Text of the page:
The smaller group, Justice Kavanaugh wrote, had suffered an injury akin to defamation.
“Under longstanding American law, a person is injured when a defamatory statement ‘that would subject him to hatred, contempt or ridicule’ is published to a third party,” he wrote quoting a 1990 libel decision. “We have no trouble concluding that the 1,853 class members suffered a concrete harm.”
But, he wrote, the other 6,332 had not been injured.
“The mere presence of an inaccuracy in an internal credit file, if it is not disclosed to a third party, causes no concrete harm,” Justice Kavanaugh wrote. “In cases such as these where allegedly inaccurate or misleading information sits in a company database, the plaintiffs’ harm is roughly the same, legally speaking, as if someone wrote a defamatory letter and then stored it in her desk drawer. A letter that is not sent does not harm anyone, no matter how insulting the letter is. So too here.”
He also rejected the plaintiffs’ argument that the larger group of class members had suffered a risk of future harm. There was no evidence, he wrote, that these plaintiffs even knew there was false information in their credit files.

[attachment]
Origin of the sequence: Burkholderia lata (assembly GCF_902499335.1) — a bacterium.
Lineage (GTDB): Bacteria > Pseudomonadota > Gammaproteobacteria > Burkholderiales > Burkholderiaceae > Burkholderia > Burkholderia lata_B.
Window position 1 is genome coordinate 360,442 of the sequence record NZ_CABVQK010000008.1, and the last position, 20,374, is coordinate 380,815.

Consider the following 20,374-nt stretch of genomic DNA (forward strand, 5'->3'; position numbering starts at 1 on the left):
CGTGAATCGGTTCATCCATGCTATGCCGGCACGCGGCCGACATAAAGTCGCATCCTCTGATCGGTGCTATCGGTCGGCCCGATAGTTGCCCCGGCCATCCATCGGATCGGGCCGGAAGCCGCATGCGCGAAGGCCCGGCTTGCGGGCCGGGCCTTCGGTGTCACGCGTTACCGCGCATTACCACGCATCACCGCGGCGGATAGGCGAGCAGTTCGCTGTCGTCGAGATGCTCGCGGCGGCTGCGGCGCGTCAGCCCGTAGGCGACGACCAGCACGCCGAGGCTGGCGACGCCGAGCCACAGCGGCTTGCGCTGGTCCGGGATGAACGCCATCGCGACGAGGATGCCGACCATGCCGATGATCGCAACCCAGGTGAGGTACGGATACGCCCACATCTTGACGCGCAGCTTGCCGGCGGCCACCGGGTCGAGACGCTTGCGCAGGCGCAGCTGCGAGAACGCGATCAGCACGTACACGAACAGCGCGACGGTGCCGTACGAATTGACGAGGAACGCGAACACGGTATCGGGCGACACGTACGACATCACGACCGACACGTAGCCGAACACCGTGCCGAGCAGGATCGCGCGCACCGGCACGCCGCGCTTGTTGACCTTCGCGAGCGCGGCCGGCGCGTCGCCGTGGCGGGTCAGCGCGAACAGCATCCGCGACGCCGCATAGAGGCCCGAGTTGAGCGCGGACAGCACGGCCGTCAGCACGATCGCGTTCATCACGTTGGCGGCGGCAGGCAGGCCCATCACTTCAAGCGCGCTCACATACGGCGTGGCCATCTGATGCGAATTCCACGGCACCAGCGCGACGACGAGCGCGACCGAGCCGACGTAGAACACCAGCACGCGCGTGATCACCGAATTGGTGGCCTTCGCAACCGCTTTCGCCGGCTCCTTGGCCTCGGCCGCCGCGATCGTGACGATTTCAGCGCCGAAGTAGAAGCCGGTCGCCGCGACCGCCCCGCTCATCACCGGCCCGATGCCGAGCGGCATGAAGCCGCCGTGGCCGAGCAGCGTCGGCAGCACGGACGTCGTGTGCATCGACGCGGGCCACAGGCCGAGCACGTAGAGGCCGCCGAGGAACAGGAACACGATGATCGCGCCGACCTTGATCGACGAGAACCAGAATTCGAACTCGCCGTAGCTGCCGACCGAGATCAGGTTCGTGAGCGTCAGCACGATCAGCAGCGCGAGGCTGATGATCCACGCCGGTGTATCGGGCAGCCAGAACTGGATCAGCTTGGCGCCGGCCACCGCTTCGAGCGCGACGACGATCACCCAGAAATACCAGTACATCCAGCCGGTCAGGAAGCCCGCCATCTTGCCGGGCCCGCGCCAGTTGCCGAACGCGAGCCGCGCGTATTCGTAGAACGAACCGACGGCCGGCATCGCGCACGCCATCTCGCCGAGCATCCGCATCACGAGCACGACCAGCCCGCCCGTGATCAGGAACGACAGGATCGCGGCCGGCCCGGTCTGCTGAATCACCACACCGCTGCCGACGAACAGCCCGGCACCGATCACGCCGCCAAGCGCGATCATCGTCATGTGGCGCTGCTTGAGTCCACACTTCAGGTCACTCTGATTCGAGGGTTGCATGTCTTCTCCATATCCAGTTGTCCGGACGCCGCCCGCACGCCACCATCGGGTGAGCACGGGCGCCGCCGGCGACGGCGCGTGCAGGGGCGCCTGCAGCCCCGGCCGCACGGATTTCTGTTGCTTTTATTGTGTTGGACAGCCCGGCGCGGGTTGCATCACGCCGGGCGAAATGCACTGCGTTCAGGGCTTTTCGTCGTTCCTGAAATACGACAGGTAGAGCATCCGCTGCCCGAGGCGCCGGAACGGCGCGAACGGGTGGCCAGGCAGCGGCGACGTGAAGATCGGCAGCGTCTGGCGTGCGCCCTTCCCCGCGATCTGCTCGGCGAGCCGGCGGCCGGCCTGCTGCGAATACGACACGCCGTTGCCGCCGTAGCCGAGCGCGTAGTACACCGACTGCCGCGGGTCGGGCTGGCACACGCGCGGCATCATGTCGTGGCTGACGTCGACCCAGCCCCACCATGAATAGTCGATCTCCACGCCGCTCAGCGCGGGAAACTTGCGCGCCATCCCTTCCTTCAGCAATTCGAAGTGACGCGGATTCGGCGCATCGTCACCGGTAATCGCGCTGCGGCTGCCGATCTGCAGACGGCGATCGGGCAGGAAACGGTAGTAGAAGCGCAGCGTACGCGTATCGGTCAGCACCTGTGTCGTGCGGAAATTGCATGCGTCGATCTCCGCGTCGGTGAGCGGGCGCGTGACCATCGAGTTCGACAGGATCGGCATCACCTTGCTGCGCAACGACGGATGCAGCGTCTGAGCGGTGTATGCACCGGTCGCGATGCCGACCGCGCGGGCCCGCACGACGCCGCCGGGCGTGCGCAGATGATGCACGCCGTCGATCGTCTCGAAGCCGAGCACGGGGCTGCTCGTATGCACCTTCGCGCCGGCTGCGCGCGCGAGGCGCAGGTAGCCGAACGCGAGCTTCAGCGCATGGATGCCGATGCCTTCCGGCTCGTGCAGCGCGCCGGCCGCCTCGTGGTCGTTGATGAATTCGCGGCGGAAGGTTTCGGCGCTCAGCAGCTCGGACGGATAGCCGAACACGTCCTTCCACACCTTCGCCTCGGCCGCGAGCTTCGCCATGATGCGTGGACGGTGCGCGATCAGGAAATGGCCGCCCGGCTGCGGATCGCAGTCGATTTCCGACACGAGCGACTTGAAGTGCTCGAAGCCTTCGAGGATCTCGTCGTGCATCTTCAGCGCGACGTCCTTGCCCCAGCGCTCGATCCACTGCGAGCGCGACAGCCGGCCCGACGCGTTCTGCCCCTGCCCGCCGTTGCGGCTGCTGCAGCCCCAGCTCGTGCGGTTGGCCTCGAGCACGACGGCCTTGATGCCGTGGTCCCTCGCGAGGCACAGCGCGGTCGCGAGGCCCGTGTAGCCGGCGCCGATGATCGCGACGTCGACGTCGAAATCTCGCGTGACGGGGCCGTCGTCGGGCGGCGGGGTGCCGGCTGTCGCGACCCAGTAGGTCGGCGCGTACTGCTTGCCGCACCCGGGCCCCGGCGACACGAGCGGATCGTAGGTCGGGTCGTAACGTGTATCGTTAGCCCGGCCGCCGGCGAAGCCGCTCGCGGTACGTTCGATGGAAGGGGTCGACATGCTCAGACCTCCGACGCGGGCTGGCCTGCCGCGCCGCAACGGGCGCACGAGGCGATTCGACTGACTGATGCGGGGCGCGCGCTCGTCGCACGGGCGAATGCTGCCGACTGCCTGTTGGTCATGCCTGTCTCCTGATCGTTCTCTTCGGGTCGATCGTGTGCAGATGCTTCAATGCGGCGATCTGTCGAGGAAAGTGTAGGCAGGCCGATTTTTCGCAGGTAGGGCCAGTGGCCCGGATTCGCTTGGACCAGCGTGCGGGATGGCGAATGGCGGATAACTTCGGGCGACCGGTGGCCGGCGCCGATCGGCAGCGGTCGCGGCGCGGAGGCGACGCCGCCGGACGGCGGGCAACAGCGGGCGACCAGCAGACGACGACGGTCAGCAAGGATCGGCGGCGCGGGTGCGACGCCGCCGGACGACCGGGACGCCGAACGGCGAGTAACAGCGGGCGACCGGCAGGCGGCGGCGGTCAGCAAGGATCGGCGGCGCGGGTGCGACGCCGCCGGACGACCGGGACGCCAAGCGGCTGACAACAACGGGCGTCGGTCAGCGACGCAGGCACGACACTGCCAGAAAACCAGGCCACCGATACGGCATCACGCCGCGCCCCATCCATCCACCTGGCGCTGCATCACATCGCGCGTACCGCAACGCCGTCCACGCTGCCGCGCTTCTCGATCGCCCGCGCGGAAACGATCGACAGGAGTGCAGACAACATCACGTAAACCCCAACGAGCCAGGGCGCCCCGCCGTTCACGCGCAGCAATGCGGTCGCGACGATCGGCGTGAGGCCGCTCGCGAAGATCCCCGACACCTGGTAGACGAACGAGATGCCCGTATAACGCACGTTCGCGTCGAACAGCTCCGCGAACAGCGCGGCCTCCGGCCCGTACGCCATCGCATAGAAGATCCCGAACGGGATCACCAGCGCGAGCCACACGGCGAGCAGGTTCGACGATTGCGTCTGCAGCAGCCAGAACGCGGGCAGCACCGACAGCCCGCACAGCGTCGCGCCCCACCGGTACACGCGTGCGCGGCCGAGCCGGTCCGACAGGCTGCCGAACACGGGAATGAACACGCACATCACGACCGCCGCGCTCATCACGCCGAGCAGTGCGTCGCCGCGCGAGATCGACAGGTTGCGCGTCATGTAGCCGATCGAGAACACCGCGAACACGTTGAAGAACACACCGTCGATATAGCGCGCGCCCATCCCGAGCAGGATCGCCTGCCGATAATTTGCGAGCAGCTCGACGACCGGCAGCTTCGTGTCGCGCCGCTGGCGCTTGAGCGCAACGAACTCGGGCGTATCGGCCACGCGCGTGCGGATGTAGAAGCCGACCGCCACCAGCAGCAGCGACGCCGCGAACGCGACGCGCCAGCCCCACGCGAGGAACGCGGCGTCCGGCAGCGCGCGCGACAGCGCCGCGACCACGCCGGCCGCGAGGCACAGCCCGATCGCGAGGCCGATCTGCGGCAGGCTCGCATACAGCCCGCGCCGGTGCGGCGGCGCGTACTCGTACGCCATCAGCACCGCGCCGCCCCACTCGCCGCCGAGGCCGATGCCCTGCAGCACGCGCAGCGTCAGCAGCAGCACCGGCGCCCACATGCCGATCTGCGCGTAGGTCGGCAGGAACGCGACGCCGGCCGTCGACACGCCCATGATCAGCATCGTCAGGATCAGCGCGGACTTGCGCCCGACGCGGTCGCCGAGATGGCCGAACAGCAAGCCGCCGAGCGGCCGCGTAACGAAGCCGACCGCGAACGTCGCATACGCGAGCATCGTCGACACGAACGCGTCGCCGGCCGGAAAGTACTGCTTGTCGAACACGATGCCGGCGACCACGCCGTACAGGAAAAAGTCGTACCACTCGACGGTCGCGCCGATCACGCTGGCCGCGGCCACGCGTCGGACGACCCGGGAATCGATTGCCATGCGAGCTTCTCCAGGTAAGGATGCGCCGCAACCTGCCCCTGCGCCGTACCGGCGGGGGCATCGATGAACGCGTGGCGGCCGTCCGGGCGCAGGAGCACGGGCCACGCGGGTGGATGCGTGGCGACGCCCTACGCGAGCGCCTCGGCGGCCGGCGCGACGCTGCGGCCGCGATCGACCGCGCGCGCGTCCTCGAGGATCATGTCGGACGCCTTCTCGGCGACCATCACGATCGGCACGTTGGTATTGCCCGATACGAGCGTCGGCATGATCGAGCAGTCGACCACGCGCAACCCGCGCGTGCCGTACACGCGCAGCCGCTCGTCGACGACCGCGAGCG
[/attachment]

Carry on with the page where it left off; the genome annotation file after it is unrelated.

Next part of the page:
“If those plaintiffs prevailed in this case, many of them would first learn that they were ‘injured’ when they received a check compensating them for their supposed ‘injury,’” Justice Kavanaugh wrote. “It is difficult to see how a risk of future harm could supply the basis for a plaintiff’s standing when the plaintiff did not even know that there was a risk of future harm.”
Chief Justice John G. Roberts Jr. and Justices Samuel A. Alito Jr., Neil M. Gorsuch and Amy Coney Barrett joined the majority opinion in the case, TransUnion v. Ramirez, No. 20-297.
In dissent, Justice Thomas wrote that the majority had parted ways with common sense.
“TransUnion generated credit reports that erroneously flagged many law-abiding people as potential terrorists and drug traffickers,” Justice Thomas wrote.
“Yet despite Congress’s judgment that such misdeeds deserve redress,” he wrote, “the majority decides that TransUnion’s actions are so insignificant that the Constitution prohibits consumers from vindicating their rights in federal court. The Constitution does no such thing.”